Above: You do not need expensive tools for everything. We used our plastic caliper to measure how many spacers we needed to center the rotor in the caliper. You can see that we needed to install a couple spacers to get the rotor centered.
When you remove the brake line from the wheel cylinder have your (included) rubber plugs ready to slip over the line so you don’t get brake fluid all over the place. Installing the new spindle was pretty much a reverse process of removing the old spindle. Don’t forget to reinstall those cotter pins and always use new ones especially if the ones you remove look crusty.
The quality of the new Master Power Brakes parts are excellent and everything lined up properly, even the wheel bearings were packed with a high quality grease and didn’t require any extra. The new lower ball joints do not have any grease in them so make sure to fill them with a grease gun after you have everything back together. There is a shim kit included with the kit so that you can center the new caliper over the rotor. We used a simple plastic caliper to measure the distance that we needed to shim.
Above: The new master cylinder and proportioning valve are very well built. The pre-bent lines make it a breeze to install.
Above: You can see the multiple brake tools and other pullers we used throughout the installation. We do suggest having a quality brake flaring tool to make the flares once and seal.
The new lines included in the kit again are very high quality braided stainless lines with a clear covering and are the correct length. Always check that the new lines don’t get any kinks in them by turning the wheel lock to lock after they are installed. You do not want a line ripping or kinking causing your brakes to fail.
Master Power Brakes provides a syringe that we used to remove all the old brake fluid and we used the provided plugs to plug the lines once we removed the majority of brake fluid. Brake fluid can damage paint, ask us how we know, so be sure lay down plenty of rags incase you spill any.
Above: You can see that we had to extend one of our lines and reroute the other to the proportioning valve. Once master cylinder and proportioning valve were installed, it was time to bleed the system.
Once all the fluid was out we removed the 4 bolts holding the master cylinder to the firewall. One of the bolts was difficult to get to and required a long extension with a wobble in order to get it out. With the old master cylinder out of the way we cleaned up the mounting area a little bit then installed the new master cylinder with the new included hardware. We decided to put all the mounting nuts on the firewall side for easy access in case the master would ever need to be replaced later on.
The new Master Power Brakes proportioning valve is a very high quality piece and it mounts conveniently under the master cylinder making the installation of the brake lines pretty straight forward. We did have to buy a small brake line to go from one of the original lines to the proportioning valve. Having a quality flaring tool when making new brake lines is highly suggested.
Above: Taking a step back and admiring our work. Before we took it for a test drive we cleaned the rotors with brake clean to get any contaminates off.
With all the lines buttoned up, it was time to start bleeding the air out of lines. We used Dot 3 synthetic brake fluid and a manual vacuum bleeder to start the bleeding process. To make the process go quicker, we bench bleed and filled the new master cylinder on the bench before the installation. Auto shop 101 with Mr Newman from Hart School in 1985 taught me to always start bleeding the brakes at the wheel cylinder that is the farthest away from the master cylinder then work your way up to the closest.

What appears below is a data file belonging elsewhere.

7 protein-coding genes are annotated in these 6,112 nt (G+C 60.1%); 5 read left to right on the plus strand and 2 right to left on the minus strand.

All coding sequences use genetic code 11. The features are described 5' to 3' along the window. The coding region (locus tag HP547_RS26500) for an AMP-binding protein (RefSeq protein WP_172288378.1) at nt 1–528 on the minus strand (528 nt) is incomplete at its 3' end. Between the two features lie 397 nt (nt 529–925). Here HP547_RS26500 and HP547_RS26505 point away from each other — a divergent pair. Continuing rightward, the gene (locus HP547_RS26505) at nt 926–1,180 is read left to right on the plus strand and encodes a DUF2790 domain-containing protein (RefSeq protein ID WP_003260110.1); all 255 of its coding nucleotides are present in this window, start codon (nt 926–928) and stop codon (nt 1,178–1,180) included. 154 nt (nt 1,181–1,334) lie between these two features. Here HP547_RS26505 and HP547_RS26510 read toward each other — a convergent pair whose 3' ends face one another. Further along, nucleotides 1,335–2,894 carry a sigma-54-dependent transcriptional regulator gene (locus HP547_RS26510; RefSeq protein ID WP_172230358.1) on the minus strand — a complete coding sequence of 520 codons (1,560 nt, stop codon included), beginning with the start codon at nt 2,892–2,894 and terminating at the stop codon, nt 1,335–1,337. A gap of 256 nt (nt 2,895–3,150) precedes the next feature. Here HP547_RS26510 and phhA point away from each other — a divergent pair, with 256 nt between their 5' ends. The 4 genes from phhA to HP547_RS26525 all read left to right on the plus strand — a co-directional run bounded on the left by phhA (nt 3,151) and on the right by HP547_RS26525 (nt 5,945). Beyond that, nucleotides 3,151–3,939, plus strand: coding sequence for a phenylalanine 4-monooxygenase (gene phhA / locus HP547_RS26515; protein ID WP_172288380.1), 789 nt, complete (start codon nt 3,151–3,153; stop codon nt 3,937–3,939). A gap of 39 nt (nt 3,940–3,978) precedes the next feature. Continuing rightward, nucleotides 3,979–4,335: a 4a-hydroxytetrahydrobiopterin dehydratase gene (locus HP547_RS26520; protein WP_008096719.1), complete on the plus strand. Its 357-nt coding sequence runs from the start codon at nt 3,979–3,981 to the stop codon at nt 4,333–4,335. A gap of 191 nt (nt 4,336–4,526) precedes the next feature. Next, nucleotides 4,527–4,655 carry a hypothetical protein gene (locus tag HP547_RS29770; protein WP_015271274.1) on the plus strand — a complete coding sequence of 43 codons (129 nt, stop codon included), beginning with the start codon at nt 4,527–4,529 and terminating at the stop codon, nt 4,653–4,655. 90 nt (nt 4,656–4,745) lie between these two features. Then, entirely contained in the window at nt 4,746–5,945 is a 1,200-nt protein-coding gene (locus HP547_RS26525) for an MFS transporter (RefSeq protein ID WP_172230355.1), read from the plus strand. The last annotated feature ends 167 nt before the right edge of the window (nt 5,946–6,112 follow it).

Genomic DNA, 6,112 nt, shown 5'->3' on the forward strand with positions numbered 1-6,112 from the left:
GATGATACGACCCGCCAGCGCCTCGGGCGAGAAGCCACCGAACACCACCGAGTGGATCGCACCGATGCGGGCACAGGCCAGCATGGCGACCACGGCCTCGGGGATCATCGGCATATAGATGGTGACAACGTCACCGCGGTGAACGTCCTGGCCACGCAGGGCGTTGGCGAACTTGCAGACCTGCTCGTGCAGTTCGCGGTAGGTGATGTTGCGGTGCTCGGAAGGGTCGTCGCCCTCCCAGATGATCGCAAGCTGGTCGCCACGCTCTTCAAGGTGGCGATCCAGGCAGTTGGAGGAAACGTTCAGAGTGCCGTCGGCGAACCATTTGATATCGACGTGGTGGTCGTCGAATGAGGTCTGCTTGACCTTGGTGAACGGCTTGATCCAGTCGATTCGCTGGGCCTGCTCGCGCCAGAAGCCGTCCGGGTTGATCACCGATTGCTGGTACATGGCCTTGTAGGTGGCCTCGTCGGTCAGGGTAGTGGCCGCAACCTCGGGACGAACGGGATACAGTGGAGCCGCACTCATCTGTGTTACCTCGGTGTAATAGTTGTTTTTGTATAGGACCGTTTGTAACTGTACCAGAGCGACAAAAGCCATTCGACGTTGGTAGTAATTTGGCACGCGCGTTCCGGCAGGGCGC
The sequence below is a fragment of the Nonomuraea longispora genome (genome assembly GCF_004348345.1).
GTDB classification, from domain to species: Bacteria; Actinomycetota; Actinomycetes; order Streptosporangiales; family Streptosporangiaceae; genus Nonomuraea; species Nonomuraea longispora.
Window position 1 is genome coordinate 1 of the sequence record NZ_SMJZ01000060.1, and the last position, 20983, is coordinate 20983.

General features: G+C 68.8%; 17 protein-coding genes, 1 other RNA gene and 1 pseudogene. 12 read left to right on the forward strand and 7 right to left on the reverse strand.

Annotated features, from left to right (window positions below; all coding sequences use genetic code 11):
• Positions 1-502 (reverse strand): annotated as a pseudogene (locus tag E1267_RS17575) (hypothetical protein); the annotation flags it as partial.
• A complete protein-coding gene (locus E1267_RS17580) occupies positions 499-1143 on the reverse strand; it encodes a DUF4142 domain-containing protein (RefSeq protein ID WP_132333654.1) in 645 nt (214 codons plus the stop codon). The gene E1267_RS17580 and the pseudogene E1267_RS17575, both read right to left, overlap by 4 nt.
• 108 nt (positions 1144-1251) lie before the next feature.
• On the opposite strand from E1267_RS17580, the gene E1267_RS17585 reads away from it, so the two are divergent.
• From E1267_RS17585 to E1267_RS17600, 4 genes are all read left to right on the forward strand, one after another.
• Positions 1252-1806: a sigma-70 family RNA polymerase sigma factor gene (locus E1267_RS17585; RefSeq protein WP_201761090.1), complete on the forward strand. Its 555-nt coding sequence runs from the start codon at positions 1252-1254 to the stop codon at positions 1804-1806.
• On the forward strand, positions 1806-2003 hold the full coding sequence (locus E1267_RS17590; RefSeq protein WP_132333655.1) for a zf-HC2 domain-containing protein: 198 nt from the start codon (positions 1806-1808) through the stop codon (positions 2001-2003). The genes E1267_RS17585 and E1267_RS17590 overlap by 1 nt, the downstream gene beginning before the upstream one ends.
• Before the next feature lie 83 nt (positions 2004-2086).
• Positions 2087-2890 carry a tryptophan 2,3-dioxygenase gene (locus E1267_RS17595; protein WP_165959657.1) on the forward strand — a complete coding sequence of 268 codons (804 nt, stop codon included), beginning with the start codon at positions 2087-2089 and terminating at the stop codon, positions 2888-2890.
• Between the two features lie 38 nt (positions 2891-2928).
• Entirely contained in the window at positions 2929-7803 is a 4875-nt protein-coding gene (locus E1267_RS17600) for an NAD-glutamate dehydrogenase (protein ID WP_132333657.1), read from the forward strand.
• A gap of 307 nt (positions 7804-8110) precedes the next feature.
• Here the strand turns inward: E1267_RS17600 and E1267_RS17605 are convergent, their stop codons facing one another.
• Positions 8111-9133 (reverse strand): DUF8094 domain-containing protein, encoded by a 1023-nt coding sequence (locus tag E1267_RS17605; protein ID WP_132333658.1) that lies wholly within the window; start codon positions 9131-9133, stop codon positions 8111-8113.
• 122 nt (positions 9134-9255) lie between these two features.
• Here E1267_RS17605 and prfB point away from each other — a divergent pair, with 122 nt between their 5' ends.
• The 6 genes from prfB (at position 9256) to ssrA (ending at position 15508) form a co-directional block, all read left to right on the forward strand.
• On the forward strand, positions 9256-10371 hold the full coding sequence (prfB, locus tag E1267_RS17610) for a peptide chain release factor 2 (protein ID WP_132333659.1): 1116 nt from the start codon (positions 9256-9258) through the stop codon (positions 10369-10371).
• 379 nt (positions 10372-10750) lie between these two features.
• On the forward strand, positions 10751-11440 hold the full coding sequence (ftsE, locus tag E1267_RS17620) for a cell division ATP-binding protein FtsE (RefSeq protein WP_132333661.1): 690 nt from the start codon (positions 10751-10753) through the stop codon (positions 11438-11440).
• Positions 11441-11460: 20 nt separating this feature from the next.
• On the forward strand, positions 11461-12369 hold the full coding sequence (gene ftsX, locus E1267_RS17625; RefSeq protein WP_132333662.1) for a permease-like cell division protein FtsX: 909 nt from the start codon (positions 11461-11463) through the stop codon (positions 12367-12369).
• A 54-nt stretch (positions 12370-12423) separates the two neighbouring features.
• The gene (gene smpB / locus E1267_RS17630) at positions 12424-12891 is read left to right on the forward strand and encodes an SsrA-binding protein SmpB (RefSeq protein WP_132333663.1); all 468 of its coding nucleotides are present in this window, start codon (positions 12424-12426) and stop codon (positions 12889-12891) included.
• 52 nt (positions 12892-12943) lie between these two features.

After we were done with the manual vacuum bleeder, we switched over to the traditional pump and hold method. With my son inside the car doing the pumping and me doing the bleeding, it didn’t take long and we had clean new brake fluid coming out with no air in the lines. Remember to always be topping off the master cylinder while you are bleeding, re-install the cap, then check for leaks.
Above: We headed to our local reputable tire shop to have our new Toyo tires put on our YearOne Magnum 17″ wheels. They did an excellent job and we were headed home to put them on the Coronet.
Once we determined there were no leaks it was time for the fun part, a test drive. While we were doing this brake conversion we had set of YearOne’s awesome 17” Magnum wheels and a fresh set of the new Toyo Proxes Sport A/S tires mounted at our local America’s Tire shop here in Santa Clarita. The techs at America’s Tire are great and they are super cautious how they mount and balance. Having the newest equipment, they were able to balance and mount the tires perfectly and used black stick on weights on the inner wheel so we didn’t have ugly weights on the outer rim.
Above: With the new brakes and wheels installed the car is not only safer to drive but also looks awesome.
No surprise the brakes work perfect and for being manual brakes on a big b-body, the car stops great. We still needed to embed the pads to the rotors with multiple heat cycles before we can really get full performance out of our brakes. The car also looks awesome rolling down the road with the new wheels, tires and brakes. You can see the calipers through the YearOne Magnum wheels.
This was a very fun father son project with no major issues or complaints. The quality, fit and finish of all the components were excellent. Not to mention I feel a lot better that my son’s car is safer to drive. You should definitely check out Master Power Brakes if you are planning a brake upgrade. Next up for this more door will be adding some Hotchkis goodies a new Borgeson steering box and then we need to start talking horsepower. Hmm, maybe a Magnum 360 stroker? Stay tuned.